For the last three weeks, I have been training at another job so I took some time away from the service industry to focus on my new career which has no trays or aprons involved. The new job is great but I can't tell you how many times I have reached down to a non-existent apron to grab a pen. I may have to start wearing one at the new job because people need to learn how handy they are. When I wait tables, my apron has the following in it at any given time:
- wine key
- pad of paper
- spare change
- cell phone
- tissue and napkins
- Trail Mix
- Justin Bieber
- notes for the blog
- a copy of Catcher in the Rye for when it gets slow
- several corks that I am saving to make one of these
- and Play-Doh (don't ask...)
Last night I realized that I missed being a waiter. It was nice to interact with customers again. When the lady at table 21 asked me if she was ever going to get to place her drink order, I was happy to tell her that she wasn't in my station but Jasmine would be right with her. Two minutes later when I walked past the lady again and she sarcastically asked me, "Are you Jasmine?" the urge to burn her eyebrows off wasn't even that strong. I simply smiled and told her, "No ma'am, I'm not Jasmine."
When table 35 called me over during the show to tell me something, I was eager to go hear what he had to say. "Would you tell those ladies at that table back there to shut the hell up?" he told me. "Yes sir," I replied and went right over to the two women. I didn't tell them to shut up though because that would affect my tip. I just asked them if they needed anything and they quieted down. The man at table 35 assumed I told them to shut the hell up, but I am a professional and know how to appease two tables at once.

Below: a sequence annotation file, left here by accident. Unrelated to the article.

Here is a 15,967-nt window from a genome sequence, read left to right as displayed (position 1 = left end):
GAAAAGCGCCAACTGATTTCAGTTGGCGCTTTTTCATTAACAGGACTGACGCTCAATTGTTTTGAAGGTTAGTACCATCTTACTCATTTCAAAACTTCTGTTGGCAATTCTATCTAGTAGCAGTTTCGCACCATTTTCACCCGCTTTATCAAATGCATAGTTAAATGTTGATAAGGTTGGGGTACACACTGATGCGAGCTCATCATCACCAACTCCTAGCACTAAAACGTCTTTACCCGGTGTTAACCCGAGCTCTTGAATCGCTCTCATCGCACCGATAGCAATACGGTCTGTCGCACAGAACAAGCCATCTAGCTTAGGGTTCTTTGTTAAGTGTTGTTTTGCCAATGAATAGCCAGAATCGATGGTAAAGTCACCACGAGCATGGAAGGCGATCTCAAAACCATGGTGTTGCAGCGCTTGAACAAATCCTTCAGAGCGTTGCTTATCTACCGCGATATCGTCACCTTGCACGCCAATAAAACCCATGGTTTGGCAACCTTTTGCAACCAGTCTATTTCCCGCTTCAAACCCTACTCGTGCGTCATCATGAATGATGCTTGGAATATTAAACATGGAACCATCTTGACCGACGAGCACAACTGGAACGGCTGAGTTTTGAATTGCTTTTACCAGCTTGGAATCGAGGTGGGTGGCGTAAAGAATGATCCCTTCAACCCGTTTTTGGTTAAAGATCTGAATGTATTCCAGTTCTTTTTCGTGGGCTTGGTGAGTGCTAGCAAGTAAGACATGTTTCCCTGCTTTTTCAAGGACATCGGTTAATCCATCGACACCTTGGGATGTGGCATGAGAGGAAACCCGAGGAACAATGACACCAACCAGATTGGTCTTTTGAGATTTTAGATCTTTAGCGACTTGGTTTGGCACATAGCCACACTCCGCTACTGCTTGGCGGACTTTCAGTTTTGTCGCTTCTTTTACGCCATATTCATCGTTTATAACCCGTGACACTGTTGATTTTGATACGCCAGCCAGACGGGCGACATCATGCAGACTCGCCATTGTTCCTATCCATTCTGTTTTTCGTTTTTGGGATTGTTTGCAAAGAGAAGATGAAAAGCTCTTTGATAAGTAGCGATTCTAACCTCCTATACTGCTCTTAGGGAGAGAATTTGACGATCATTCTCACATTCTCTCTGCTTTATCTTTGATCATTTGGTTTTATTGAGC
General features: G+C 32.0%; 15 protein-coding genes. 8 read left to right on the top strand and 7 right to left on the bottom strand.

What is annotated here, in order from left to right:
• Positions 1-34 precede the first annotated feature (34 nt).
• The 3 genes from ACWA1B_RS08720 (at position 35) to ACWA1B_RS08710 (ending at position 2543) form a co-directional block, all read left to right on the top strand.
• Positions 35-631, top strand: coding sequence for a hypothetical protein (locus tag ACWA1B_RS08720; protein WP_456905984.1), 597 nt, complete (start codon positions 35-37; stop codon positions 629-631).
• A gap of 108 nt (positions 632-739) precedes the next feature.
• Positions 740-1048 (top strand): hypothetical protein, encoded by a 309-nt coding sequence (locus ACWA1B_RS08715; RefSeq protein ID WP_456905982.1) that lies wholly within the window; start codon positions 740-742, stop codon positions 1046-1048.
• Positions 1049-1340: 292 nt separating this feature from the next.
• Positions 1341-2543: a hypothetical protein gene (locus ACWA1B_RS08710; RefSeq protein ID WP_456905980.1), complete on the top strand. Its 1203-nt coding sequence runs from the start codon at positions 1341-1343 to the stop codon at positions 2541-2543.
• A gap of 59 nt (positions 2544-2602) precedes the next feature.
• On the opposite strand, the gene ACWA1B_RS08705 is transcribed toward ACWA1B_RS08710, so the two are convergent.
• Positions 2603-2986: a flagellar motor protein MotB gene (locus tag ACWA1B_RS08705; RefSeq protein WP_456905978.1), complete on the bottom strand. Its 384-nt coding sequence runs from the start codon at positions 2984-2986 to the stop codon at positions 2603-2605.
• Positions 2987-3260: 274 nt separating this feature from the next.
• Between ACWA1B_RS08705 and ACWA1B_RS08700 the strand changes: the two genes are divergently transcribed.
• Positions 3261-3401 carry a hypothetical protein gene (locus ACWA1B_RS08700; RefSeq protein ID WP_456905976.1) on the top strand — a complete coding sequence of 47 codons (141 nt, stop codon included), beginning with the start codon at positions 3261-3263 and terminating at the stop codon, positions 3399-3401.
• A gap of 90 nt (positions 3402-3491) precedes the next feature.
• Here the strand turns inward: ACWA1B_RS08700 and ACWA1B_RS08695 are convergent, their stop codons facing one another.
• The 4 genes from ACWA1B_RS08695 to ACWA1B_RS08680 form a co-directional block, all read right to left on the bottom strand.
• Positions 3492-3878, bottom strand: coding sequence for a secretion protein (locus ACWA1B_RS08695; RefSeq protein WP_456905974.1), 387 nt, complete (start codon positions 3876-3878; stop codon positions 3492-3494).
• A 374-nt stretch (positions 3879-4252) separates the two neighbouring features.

When table 27 stiffed me on $84 because they thought the tip was included, I didn't mind. "Oh well," I thought. "I'm sure it was an honest mistake. Maybe next time they will tip better." They had also told me that they were coming back next week to see another show so I took a mental note to remember to not bust my hump if they happen to sit in my station.
Yes, it was good to be home again. There was a smile on my face, a pep in my step and a second glass of Chardonnay hidden on the shelf behind the coffee filters. Maybe waiting tables isn't so bad. Could it be that I like it? Could it be that serving people makes me feel good? Possibly. When I punched out and was stumbling towards the F train (thanks to the third glass of Chardonnay I had in a paper cup with a lid and a straw so it looked like I was drinking ginger ale and I was able to leave it in plain sight right next to the credit card machine), I realized what I liked about waiting tables. I had $91 in my pocket for an easy four hour shift and I had a damn good buzz that I didn't have to pay for.
I am a waiter and there's no place like home!
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